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Three-dimensional imaging of idiopathic pulmonary fibrosis

April 21, 2016

Idiopathic pulmonary fibrosis (IPF) is a fatal disease in which progressive scarring of the lungs leads to respiratory failure. Lung scarring in IPF takes the form of aggregates of proliferating fibroblasts and myofibroblasts, known as "fibroblastic foci", which deposit collagen and other fibrotic components. These foci are thought to form in response to lung injury. The nature of these lesions and their relationship to disease progression are poorly understood. Mark Jones and colleagues at the University of Southampton in Southampton, UK, used a micro-computed tomography method to create three-dimensional images of fibroblastic foci from human IPF patients. These images demonstrated that IPF foci are complex structures with a wide variety of shapes and sizes. Importantly, patients had numerous foci that were not interconnected, suggesting that foci form at discrete sites of lung injury. This method of imaging may help researchers understand the relationship between fibroblastic foci and disease progression in IPF patients.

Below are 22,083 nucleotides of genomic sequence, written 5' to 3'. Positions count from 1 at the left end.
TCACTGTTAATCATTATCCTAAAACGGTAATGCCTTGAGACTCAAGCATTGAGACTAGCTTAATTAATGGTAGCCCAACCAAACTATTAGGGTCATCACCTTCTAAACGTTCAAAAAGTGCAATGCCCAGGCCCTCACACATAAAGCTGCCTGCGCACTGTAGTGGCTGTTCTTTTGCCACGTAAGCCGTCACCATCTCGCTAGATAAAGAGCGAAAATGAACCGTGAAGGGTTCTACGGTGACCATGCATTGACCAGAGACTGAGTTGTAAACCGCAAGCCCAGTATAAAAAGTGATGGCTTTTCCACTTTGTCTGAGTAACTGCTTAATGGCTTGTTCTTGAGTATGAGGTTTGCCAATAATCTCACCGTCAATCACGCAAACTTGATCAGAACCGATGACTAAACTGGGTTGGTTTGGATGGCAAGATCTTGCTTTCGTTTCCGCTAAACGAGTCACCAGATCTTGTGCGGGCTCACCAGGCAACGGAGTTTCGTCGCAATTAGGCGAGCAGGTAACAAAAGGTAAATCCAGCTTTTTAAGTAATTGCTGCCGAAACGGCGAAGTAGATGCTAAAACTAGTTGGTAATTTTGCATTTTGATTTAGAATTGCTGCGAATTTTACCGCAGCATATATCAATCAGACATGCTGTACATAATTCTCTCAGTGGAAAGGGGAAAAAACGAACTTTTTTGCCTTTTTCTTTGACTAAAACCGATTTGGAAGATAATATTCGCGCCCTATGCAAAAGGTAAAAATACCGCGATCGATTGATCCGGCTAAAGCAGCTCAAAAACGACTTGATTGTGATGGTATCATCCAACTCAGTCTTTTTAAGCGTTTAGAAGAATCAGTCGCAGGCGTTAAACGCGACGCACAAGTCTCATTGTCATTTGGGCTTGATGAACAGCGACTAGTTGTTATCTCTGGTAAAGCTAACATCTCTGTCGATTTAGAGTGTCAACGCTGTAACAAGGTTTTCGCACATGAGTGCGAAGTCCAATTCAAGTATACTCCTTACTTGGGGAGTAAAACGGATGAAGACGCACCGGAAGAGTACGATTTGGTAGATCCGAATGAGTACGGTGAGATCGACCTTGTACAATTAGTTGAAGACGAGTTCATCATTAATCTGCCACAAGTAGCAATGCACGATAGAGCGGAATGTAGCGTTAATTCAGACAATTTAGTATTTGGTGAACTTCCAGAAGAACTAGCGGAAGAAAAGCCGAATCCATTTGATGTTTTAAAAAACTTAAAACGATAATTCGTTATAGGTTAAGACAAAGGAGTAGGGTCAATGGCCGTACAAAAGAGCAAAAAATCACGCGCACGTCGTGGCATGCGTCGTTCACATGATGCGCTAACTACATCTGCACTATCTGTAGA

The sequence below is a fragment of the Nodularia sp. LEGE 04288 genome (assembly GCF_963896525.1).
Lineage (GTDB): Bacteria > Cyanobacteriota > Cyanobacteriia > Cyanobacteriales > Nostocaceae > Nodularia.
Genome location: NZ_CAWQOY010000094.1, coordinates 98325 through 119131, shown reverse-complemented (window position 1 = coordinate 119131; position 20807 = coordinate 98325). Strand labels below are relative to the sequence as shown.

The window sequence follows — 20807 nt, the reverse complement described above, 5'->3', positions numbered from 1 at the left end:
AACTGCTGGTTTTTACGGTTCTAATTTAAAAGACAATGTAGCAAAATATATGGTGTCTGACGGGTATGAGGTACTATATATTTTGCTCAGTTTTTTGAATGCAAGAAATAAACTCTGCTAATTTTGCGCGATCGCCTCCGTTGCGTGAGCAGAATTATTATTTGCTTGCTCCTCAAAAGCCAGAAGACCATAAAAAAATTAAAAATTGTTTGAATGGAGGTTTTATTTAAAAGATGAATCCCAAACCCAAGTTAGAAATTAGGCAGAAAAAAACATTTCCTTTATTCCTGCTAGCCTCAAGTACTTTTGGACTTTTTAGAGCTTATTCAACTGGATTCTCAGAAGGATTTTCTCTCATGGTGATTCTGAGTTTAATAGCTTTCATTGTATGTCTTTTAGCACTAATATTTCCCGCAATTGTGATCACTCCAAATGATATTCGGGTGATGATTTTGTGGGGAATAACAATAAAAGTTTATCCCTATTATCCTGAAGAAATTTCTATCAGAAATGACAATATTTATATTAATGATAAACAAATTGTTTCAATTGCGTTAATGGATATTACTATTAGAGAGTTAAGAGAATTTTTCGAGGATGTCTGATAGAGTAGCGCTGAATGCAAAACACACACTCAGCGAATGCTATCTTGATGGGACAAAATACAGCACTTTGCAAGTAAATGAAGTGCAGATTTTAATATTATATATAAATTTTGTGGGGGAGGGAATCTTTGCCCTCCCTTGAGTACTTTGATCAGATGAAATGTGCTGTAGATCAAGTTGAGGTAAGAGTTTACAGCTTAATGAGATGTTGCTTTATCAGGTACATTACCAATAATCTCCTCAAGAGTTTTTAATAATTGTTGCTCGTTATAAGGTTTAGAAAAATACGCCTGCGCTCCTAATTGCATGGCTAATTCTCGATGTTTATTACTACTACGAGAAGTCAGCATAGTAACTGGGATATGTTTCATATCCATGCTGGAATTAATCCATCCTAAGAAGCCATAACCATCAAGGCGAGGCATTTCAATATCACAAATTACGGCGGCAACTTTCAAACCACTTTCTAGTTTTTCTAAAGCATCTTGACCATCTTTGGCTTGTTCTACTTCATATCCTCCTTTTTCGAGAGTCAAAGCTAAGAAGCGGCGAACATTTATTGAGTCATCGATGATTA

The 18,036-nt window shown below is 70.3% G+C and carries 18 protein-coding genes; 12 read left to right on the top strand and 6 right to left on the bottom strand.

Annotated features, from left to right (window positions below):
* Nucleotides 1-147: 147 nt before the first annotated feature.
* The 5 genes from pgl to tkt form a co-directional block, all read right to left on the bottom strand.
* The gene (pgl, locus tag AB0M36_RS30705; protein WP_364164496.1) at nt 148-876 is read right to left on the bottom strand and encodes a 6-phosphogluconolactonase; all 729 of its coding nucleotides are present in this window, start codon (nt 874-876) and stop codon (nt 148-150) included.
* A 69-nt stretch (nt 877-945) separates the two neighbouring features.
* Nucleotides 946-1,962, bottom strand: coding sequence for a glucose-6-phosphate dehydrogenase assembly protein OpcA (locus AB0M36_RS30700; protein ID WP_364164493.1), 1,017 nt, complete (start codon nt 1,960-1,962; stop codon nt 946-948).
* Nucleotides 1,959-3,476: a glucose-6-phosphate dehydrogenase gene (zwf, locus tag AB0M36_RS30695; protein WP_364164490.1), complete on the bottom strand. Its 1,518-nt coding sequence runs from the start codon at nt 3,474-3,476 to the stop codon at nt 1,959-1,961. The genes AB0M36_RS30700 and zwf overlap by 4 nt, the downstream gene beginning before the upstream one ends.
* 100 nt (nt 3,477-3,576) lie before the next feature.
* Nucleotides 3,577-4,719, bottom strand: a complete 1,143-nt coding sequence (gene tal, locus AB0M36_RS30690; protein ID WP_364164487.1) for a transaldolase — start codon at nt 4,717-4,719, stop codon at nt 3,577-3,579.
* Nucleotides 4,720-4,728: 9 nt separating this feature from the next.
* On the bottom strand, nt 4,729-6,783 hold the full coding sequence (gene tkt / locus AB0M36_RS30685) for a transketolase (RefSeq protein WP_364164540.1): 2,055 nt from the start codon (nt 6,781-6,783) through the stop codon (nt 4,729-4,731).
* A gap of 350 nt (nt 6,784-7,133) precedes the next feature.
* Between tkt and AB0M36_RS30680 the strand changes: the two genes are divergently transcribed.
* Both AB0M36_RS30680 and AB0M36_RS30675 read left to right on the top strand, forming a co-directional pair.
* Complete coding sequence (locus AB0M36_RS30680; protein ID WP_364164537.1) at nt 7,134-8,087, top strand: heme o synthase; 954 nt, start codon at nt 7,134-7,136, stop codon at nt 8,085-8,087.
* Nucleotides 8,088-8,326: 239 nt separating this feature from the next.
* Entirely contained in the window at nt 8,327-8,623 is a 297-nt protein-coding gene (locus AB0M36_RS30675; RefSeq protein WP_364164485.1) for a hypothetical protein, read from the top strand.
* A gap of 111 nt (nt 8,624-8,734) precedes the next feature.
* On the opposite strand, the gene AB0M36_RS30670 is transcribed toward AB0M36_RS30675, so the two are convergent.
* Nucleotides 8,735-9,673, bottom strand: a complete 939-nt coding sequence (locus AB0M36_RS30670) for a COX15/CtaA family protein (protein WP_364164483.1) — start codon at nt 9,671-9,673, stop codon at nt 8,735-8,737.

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TITLE: Three-dimensional characterization of fibroblast foci in idiopathic pulmonary fibrosis

AUTHOR CONTACT: Mark Jones
University of Southampton
Email: mark.jones@soton.ac.uk

View this article at:http://insight.jci.org/articles/view/86375

JCI Insight is the newest publication from the American Society of Clinical Investigation, a nonprofit honor organization of physician-scientists. JCI Insight is dedicated to publishing a range of translational biomedical research with an emphasis on rigorous experimental methods and data reporting. All articles published in JCI Insight are freely available at the time of publication. For more information about JCI Insight and all of the latest articles go to http://www.insight.jci.org.

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